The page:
# Building Proofs: A Practical Guide

## bySuely Oliveira, David Stewart

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This book introduces students to the art and craft of writing proofs, beginning with the basics of writing proofs and logic, and continuing on with more in-depth issues and examples of creating proofs in different parts of mathematics, as well as introducing proofs-of-correctness for algorithms. The creation of proofs is covered for theorems in both discrete and continuous mathematics, and in difficulty ranging from elementary to beginning graduate level.

Just beyond the standard introductory courses on calculus, theorems and proofs become central to mathematics. Students often find this emphasis difficult and new. This book is a guide to understanding and creating proofs. It explains the standard “moves” in mathematical proofs: direct computation, expanding definitions, proof by contradiction, proof by induction, as well as choosing notation and strategies.

Contents:

• Getting Started:

• A First Example
• The Starting Line: Definitions and Axioms
• Matching and Dummy Variables
• "If and Only If"
• Drawing Pictures
• Notation
• More Examples of Proofs*
• Exercises
• Logic and Other Formalities:

• Propositional Calculus
• Expressions, Predicates, and Quantifiers
• Rules of Inference
• Axioms of Equality and Inequality
• Dealing with Sets
• Proof by Induction
• Proofs and Algorithms
• Exercises
• Discrete and Continuous:

• Inequalities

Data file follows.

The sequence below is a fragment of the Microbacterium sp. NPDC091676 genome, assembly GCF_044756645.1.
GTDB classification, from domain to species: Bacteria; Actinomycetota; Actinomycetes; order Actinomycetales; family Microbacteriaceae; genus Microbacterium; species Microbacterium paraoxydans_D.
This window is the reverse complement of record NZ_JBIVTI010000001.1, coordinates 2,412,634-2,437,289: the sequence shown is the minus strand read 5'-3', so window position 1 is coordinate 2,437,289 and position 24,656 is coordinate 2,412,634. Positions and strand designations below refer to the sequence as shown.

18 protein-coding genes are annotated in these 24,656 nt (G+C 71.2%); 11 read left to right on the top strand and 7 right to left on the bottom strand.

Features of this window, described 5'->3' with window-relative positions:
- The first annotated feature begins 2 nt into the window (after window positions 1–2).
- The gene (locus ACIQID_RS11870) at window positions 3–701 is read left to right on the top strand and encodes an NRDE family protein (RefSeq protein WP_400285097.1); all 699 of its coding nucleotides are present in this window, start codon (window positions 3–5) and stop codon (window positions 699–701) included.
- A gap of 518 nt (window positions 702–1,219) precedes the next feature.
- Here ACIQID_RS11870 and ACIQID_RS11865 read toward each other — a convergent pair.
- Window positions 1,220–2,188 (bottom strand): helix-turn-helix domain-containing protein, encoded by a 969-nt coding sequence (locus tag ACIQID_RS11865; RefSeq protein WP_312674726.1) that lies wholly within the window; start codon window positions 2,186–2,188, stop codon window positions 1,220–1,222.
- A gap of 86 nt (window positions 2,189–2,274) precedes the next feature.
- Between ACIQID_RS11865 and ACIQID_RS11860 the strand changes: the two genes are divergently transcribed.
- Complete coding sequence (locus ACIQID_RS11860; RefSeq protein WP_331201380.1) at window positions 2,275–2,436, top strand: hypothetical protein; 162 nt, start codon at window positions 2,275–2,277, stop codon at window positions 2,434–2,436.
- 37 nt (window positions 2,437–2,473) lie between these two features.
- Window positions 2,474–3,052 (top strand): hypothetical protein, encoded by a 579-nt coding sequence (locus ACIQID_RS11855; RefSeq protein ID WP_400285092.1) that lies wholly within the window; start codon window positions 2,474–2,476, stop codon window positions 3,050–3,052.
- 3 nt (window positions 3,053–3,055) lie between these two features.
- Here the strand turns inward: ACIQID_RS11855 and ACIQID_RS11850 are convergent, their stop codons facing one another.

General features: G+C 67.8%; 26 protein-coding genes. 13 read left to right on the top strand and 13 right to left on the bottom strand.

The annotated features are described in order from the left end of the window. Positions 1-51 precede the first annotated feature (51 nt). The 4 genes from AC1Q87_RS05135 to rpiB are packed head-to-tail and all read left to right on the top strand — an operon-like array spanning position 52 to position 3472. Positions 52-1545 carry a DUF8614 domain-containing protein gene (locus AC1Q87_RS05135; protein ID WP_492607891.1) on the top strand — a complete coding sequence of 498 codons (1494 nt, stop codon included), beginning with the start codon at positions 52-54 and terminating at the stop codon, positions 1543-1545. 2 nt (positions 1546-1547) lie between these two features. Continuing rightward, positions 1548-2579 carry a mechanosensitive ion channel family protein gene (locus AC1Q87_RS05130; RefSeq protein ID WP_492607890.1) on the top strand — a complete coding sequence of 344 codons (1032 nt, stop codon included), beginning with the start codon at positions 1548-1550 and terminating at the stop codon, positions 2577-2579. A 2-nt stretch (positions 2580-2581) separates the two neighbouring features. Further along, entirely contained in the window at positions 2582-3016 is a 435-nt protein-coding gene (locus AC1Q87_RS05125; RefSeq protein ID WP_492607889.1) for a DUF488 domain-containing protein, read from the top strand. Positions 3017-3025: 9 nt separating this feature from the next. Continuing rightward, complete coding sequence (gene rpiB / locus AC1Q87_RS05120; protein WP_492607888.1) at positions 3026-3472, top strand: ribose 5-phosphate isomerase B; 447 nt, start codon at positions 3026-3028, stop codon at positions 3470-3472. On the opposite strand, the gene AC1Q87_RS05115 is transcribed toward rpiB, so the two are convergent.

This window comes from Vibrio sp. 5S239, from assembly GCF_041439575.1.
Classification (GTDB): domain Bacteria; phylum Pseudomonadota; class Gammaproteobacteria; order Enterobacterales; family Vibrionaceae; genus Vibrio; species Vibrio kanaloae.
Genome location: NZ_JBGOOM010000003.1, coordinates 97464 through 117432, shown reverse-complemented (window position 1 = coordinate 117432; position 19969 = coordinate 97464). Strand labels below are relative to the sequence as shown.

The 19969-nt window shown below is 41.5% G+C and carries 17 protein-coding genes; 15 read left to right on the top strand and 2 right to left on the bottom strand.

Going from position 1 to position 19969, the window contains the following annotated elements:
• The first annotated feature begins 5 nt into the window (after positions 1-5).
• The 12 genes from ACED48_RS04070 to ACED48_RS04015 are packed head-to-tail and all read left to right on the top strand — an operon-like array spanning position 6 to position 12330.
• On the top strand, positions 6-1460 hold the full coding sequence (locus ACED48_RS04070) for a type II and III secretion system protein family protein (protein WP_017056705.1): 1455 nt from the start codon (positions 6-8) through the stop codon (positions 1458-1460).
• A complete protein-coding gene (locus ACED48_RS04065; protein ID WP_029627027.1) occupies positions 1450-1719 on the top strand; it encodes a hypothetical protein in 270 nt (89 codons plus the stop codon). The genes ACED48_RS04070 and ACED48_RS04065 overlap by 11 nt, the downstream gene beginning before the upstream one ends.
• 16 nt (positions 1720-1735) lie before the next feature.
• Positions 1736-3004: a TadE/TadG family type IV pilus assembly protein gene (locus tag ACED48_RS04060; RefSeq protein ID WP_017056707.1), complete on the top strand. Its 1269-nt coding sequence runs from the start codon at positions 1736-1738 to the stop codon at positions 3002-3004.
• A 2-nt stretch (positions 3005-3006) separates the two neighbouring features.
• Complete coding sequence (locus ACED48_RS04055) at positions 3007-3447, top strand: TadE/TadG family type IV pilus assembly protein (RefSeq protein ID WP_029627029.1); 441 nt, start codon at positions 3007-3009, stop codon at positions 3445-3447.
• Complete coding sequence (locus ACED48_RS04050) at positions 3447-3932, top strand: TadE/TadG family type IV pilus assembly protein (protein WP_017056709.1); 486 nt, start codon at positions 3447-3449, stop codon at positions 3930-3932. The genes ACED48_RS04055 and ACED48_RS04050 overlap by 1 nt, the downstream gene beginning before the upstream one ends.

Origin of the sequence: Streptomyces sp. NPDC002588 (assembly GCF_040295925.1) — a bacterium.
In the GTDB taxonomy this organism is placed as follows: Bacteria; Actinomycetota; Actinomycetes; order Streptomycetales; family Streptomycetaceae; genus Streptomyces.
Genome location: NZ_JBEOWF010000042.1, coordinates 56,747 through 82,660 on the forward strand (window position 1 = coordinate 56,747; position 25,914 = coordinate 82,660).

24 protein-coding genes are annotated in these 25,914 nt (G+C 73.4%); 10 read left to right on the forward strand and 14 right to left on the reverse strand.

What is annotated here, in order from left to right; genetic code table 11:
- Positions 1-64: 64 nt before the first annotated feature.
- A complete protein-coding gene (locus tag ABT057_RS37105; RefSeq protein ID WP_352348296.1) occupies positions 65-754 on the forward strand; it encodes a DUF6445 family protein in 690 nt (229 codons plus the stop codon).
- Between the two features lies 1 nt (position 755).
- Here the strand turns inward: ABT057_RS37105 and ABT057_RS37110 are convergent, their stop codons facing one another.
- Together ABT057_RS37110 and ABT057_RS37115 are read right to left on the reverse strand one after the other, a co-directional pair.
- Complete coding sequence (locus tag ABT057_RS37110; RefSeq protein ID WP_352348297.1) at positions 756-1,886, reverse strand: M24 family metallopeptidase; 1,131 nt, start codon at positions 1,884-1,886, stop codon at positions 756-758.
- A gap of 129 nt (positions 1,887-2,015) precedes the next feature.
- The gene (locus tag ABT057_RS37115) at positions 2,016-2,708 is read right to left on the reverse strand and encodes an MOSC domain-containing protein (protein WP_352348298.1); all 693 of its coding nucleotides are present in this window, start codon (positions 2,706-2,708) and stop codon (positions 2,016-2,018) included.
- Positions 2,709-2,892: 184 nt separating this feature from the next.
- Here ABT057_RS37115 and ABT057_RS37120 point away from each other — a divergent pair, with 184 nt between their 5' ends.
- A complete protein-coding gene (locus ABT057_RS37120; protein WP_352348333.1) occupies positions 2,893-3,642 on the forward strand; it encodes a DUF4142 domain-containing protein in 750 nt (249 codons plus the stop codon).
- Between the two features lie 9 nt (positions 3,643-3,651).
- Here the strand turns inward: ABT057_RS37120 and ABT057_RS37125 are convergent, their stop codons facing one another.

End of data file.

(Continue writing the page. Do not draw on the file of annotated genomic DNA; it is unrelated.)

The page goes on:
• Some Proofs in Number Theory
• Calculate the Same Thing in Two Different Ways
• Abstraction and Algebra
• Swapping Sums, Swapping Integrals
• Emphasizing the Important
• Graphs and Networks
• Real Numbers and Convergence
• Approximating or Building "Bad" Things with "Nice" Things
• Exercises

• Counterexamples and Proofs
• Dealing with the Infinite
• Bootstrapping
• Impredicative Definitions
• Diagonal Proofs
• Using Duality
• Optimizing
• Generating Functions
• Exercises
• Building Theories:

• Choosing Definitions
• What Am I Modeling?
• Converting One Kind of Mathematics into Another
• What is an Interesting Question?
• Exercises

Key Features:

• This book does not require students to master discrete structures or set theory before starting to understand proofs or how to write them
• Consistent with being a practical guide, the book starts with a proof, and explains how it works
• Writing proofs is discussed for both discrete and continuous mathematics, including linear algebra, calculus, graph (or network) theory, number theory, and analysis
• Strategies for basic and more advanced proof writing are explained: when to use proof by contradiction, proof by induction, unpacking definitions, and so on